Threads Logo Threads Logo Facebook Email Pinterest Twitter Instagram Favorite Navigation Search Icon Main Search Icon Close Icon Video Play Icon Indicator Arrow Icon Close Icon Hamburger/Search Icon Plus Icon
How-to

Q&A: How to Sew a Welt Pocket Over a Dart

Threads magazine - 187 - Oct./Nov. 2016 Issue
Article Image

READERS’ QUESTIONS EXPERT ANSWERS

Q: I have been desperately searching for a Threads video or article that covers the double-welt pocket typically found on men’s tailored jackets. In most examples, the double-welt pocket has a vertical dart above it, which ends at the top welt. The pocket opening extends from the jacket front to the jacket side panel. I cannot find any tutorial that covers this.

-Marysia Paling via Facebook

A: Jeffery Diduch is vice president of Technical Design and Quality at Hickey Freeman Tailored Clothing Co., one of the world’s top producers of fine tailored clothing. He’s designed and sewn countless pockets on men’s jackets, and here’s his input:

Before you can make the pocket, you’ll need to join the front and side-front panels. The front panel’s side seam poses a bit of a challenge to those who have never encountered it. The jog that appears midway down the seam represents the vertical dart intake; you need to sew that dart before you can attach the side panel. To sew the dart, you must also slash part of the pocket opening. Many pattern instructions tell you to apply the pocket welts before slashing the cloth for the opening, so you may be hesitant to cut into the jacket front so soon. However, this is an essential step, and with proper stabilizing, you have nothing to worry about.

 sew welt pocket over dart

If you are unsure of the total dart take-up, measure the jog at the side seam: Its width equals the dart take-up. I advise that you slash the dart’s center line before sewing, as this facilitates sewing and pressing the dart. There is often a horizontal wedge of cloth cut out at the pocket opening, too; this is the equivalent of a very small dart for the stomach area (A).

Once the dart is sewn, abut the pocket opening edges and either sew them together with a feather stitch or baseball stitch, or fuse a piece of lightweight, nonwoven interfacing to hold the edges in place while you join the side panel (B).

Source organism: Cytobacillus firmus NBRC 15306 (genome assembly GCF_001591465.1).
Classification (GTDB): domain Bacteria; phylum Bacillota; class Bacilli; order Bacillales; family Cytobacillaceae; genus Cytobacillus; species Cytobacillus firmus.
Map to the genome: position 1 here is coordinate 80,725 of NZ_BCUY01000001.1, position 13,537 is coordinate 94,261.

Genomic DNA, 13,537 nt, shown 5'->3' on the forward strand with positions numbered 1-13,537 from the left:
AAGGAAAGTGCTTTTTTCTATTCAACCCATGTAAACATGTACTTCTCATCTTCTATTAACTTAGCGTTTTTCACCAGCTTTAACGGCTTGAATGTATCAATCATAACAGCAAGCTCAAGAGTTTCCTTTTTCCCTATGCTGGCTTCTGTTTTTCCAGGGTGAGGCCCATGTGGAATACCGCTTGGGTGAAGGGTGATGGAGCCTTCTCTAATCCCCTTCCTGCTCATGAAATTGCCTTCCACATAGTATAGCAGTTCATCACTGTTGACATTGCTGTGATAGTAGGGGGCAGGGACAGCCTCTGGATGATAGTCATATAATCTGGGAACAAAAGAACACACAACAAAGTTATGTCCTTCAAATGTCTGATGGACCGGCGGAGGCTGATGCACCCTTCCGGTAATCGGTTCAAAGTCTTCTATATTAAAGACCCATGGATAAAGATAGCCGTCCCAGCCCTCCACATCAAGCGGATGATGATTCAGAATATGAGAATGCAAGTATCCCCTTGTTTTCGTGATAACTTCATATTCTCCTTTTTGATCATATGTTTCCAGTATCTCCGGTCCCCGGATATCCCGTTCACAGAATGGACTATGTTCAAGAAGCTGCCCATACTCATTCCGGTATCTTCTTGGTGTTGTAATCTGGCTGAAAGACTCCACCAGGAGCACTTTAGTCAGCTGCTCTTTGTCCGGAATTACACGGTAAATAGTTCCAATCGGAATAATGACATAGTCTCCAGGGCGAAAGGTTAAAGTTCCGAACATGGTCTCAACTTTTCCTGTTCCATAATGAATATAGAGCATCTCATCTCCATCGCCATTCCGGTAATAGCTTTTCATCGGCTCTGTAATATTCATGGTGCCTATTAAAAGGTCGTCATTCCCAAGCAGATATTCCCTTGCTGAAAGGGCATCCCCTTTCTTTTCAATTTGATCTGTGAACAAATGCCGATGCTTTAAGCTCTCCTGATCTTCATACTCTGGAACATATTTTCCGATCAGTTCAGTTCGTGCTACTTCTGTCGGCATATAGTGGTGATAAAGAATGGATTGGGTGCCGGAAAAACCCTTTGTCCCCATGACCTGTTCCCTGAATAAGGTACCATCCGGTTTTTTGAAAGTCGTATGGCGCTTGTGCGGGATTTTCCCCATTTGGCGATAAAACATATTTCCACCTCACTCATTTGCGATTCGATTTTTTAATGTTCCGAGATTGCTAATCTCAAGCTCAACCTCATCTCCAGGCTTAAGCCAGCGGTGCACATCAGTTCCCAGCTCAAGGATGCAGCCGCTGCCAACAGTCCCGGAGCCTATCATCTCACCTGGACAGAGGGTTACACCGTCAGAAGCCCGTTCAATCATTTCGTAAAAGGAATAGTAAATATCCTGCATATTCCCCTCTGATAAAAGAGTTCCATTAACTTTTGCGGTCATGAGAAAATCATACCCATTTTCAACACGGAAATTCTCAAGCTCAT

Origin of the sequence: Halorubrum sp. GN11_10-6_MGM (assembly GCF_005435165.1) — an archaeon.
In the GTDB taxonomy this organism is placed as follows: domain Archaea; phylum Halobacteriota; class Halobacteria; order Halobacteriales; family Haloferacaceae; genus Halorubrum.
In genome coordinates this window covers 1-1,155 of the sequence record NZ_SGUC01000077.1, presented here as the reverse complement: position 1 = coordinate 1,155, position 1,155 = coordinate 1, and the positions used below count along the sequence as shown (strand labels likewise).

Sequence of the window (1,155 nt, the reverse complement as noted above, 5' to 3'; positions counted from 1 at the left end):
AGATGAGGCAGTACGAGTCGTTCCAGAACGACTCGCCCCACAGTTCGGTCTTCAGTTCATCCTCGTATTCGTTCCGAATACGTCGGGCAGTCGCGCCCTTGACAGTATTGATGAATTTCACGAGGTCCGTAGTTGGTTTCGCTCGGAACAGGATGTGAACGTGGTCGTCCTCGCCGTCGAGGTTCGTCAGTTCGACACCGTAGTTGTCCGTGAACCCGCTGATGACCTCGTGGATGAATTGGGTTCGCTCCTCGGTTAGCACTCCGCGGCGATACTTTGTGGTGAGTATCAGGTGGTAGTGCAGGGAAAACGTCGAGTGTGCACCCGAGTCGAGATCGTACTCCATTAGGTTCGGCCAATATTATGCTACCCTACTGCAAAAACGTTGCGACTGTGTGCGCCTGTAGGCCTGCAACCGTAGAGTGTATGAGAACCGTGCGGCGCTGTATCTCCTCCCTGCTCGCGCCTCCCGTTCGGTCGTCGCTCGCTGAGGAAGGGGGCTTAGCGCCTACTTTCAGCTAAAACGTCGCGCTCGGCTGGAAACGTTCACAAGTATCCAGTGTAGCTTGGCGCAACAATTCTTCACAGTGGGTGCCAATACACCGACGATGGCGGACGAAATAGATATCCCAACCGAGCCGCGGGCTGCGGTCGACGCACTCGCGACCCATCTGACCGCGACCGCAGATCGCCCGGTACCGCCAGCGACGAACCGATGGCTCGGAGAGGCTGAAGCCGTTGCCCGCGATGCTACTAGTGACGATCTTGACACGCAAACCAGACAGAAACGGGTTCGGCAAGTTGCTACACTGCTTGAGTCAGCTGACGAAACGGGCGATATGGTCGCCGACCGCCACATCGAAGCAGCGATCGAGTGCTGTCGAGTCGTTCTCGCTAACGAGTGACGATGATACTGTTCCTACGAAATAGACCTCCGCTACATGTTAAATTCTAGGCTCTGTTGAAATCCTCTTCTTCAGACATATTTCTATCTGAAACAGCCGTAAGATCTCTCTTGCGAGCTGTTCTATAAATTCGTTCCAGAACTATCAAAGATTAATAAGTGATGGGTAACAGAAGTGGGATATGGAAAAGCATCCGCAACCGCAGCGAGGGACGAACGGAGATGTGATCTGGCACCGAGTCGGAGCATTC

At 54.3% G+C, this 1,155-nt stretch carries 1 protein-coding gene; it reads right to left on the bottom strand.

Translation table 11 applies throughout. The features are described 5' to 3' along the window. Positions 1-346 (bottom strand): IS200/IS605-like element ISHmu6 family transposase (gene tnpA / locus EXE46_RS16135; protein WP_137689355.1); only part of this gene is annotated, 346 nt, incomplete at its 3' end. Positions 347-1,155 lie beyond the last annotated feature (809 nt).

Join the side panel to the front, then construct the welt pocket as usual, using the slash line as the center of the pocket opening (C).

This article was originally featured in the Q&A department of Threads #187 (October/November 2016).


Have a Question? Send it to us and we’ll find an expert’s answer.

via mail: Threads Q&A, PO Box 5506, Newtown, CT 06470-5506

via email: ThreadsQ&A@taunton.com

via the Contact the staff page to submit your entry

Sign up for the Threads Eletter

Get the latest from Threads delivered straight to your inbox.

×
Discuss

Threads Insider

Get instant access to hundreds of videos, tutorials, patterns and more.

Start Your Free Trial

Already an Insider? Log in

Subscribe to Threads today

Save up to 37% and get a free gift

Subscribe

Discuss

  1. smockerlady September 6th

    Hi there, Marysia here( aka Smockerlady,

    Threads thank you SO MUCH for approaching the wonderful Jeffrey Diduch to answer my technical query. I have got to know him from his blog some years back and his detailed pictures and description in this article is just perfect.

    Thank you for approaching such a well respected expert to help us home sewists out; so very much appreciated.

    This article will help so many of us wishing to take on the challenge of making a tailored gentleman's jacket, or indeed a jacket for ourselves that may have this type of welt pocket in the design.

  2. EthanJackson1971 August 21st

    That's exactly what I need right now, great timing!

  3. tinyelephant543 August 17th

    It is absolutely useful, I really love this one. Thanks for sharing!

Log in or create an account to post a comment.

More From Threads

Threads Insider Exclusives

View All
View All

Highlights

  • Sign up for the Threads Eletter

    Get the latest from Threads delivered straight to your inbox.

  • SewStylish

    SewStylish

    Take a look inside the pages of SewStylish Spring 2017.

  • CraftStylish

    CraftStylish

    Expert craft tutorials, news, and tips for sewing, knitting, crochet, quilting, paper crafts, embroidery, jewelry making, and more!